Why Are Australia's Would-Be 'Net Censors So Opposed To Transparency?

from the let's-try-the-best-of-disinfectants,-shall-we? dept

A lot of people have been submitting the news that Wikileaks has obtained and published the secret black-list of websites to be banned under Australia’s proposed Internet censoring exercise. The list of more than 2300 websites is about half child pornography and half “online poker sites, YouTube links, regular gay and straight porn sites, Wikipedia entries, euthanasia sites, websites of fringe religions such as satanic sites, fetish sites, Christian sites, the website of a tour operator and even a Queensland dentist.”

As Julian Assange, founder of Wikileaks, explains, by making these lists secret and threatening to fine disclosure of the list at $11,000 per day, the democracy of Australia is “invariably corrupted.” There is no due process to to add sites to the list, or to remove them, and as previous leaked lists show, even censorship systems set up to block legitimately illegal sites end up being abused. As web censorship scholar Derek Bambauer has written, an Internet censorship regime should be judged on openness, transparency, narrowness and accountability, but by keeping the list secret and threatening those who would allow democratic deliberation about its contents, Australia’s web censors undermine the political process of a democracy.

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Comments on “Why Are Australia's Would-Be 'Net Censors So Opposed To Transparency?”

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Ryan says:

Re: Re:

I’m not sure the point you are making…are you saying “ignorance is bliss” to the proletariat? Well, let them eat cake, I guess.

I know that child pornography is illegal in my jurisdiction and all pornography is blocked by the firewall at my job site. This does not make me upset in the least, as I understand the reasons for it. Why hide it? Censorship is not mutually exclusive with transparency.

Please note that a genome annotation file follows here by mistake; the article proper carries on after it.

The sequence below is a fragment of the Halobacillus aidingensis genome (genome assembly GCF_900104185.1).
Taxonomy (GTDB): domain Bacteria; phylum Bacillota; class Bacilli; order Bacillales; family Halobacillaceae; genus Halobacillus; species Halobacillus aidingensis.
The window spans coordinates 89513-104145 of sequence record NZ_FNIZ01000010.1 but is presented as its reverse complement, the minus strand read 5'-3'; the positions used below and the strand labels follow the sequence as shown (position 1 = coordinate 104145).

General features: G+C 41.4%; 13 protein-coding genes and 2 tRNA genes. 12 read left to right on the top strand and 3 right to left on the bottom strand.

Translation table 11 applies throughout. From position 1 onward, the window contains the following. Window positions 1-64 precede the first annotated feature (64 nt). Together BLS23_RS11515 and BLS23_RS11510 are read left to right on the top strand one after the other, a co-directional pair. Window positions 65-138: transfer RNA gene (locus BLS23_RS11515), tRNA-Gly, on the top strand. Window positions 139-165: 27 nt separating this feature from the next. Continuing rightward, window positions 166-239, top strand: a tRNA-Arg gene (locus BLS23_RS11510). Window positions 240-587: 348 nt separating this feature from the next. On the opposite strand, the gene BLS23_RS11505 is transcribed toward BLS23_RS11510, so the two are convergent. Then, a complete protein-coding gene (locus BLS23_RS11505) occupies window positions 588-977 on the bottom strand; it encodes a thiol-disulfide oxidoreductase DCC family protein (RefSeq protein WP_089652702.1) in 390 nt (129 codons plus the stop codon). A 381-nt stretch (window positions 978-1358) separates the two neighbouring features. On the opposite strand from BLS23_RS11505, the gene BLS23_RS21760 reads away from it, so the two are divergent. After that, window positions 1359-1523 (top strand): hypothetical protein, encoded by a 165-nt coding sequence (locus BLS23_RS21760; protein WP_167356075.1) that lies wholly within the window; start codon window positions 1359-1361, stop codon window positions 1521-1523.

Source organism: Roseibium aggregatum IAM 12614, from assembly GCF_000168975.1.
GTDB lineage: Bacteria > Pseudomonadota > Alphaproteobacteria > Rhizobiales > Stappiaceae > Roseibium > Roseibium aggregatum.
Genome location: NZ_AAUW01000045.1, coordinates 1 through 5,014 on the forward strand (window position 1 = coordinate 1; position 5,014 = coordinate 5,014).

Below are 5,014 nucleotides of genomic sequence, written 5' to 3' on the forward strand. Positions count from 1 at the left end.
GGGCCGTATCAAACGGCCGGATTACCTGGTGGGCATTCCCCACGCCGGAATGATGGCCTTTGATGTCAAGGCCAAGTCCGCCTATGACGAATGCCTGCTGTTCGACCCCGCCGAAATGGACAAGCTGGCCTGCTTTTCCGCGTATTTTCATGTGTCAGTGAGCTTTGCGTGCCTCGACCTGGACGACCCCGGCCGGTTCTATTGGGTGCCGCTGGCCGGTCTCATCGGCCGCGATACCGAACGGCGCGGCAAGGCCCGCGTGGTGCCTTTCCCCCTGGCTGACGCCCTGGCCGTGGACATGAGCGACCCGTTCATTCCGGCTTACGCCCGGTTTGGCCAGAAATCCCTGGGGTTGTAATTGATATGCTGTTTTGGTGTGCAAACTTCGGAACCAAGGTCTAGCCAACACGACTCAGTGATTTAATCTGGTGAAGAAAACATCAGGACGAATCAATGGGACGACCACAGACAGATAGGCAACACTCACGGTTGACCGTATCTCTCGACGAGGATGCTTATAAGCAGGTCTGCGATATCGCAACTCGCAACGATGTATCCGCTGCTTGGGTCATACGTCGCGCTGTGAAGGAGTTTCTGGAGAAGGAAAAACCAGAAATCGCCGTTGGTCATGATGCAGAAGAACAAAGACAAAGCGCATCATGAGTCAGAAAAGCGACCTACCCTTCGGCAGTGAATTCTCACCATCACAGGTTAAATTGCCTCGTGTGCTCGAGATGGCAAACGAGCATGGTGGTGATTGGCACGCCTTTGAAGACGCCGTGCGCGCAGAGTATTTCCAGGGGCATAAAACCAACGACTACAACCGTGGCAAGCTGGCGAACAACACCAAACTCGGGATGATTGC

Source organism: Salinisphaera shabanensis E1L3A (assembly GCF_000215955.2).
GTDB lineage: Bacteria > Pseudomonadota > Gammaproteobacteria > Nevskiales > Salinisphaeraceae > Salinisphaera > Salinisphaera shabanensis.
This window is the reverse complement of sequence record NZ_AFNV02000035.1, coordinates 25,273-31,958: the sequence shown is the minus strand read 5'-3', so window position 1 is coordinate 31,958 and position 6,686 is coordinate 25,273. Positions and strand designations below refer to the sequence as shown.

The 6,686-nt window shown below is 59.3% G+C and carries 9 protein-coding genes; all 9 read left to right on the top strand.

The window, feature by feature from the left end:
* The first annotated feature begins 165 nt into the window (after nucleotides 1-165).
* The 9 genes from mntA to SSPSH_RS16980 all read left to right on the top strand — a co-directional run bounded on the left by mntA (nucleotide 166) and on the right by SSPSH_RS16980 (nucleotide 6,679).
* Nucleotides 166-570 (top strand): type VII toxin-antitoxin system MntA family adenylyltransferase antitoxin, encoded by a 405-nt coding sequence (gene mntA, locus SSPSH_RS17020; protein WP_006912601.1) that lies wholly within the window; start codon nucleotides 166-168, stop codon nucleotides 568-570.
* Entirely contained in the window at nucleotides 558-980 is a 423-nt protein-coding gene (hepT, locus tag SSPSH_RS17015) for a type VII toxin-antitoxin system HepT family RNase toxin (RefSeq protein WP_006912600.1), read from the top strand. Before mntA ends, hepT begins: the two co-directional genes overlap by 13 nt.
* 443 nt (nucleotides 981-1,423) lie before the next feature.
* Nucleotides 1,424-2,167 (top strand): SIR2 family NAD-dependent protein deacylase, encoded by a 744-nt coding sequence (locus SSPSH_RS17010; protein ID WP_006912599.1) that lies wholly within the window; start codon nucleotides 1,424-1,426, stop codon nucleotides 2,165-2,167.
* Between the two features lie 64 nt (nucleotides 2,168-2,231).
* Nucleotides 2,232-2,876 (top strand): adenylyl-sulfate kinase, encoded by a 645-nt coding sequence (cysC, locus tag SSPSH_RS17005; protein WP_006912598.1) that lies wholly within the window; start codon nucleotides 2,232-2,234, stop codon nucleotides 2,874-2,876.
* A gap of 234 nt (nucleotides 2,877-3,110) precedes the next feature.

Weird Harold (user link) says:

Re: Re: Re:

I think the block list could also include things like sites about abortion or any other subject that the censors decide isn’t good for the people. The question is how long before they block opposition politicians (by accident of course) or stop political activism in the country? With a secret list, ANYTHING could be on there for any reason.

tim says:

Re: Re: Re: Re:

the block list DOES include at least 1 anti abortion site, and thats why its so ridiculous. Its not an illegal site, or promoting anything illegal, its just the censors pushing their own views on the australian public by blacklisting things they dont like.

If they want to block sites (and they are pushing for mandatory filtering, which means everyone in the country using the internet would be forced to accept the filtering), then we should have every right to know what is on the list. If people cant get to the sites, surely there is no harm in knowing they exist.

shon walker says:

interview request

Good morning,

I’m Shon Walker from ABC Newsradio, the continuous, national news station. I’m the presenter between 1 and 4pm weekday afternoons.

I’m interested in the government’s internet blacklist… and would like to interview Julian Assange… or someone else from your organisation… to clarify what’s happening with the list.

If Julian can ring me as soon as possible, we could work out the potential for a story and interview…

I look forward to speaking with you,

Shon Walker
ABC NewsRadio
Ph: 02 8333.5094

MizuRyuu (profile) says:


“online poker sites, YouTube links, regular gay and straight porn sites, Wikipedia entries, euthanasia sites, websites of fringe religions such as satanic sites, fetish sites, Christian sites, the website of a tour operator and even a Queensland dentist.”

If this statement is true, then the person behind this secret blacklist obviously have an agenda they are pushing on the people. I find the fact that there is a fine for disclosing the list very disturbing… Not only is the public not allowed access to the list, anyone who leaks the list runs the risk of getting fined a not-insignificant amount of money… The whole purpose of the fine is obviously to hide the fact that the operator of the list has a bias….

How exactly would the fine work at $11,000 a day?? Once disclosed, the person who leaked the list can’t exactly take back the leak. Wouldn’t that mean the person will be charged a fine each day until bankruptcy?? I doubt this is true, but that is my interpretation based on the information above…

Tamara says:

Anonymous Coward #12. I’m assuming he’s posting from work, and therefore using Internet filtering software. All internet filtering software sold in Australia uses the ACMA blacklist. Wilkleaks was added to the Australia’s blacklist in the last couple of days so therefore will be blocked at his work place, so will be unable to contact him from his place of business.

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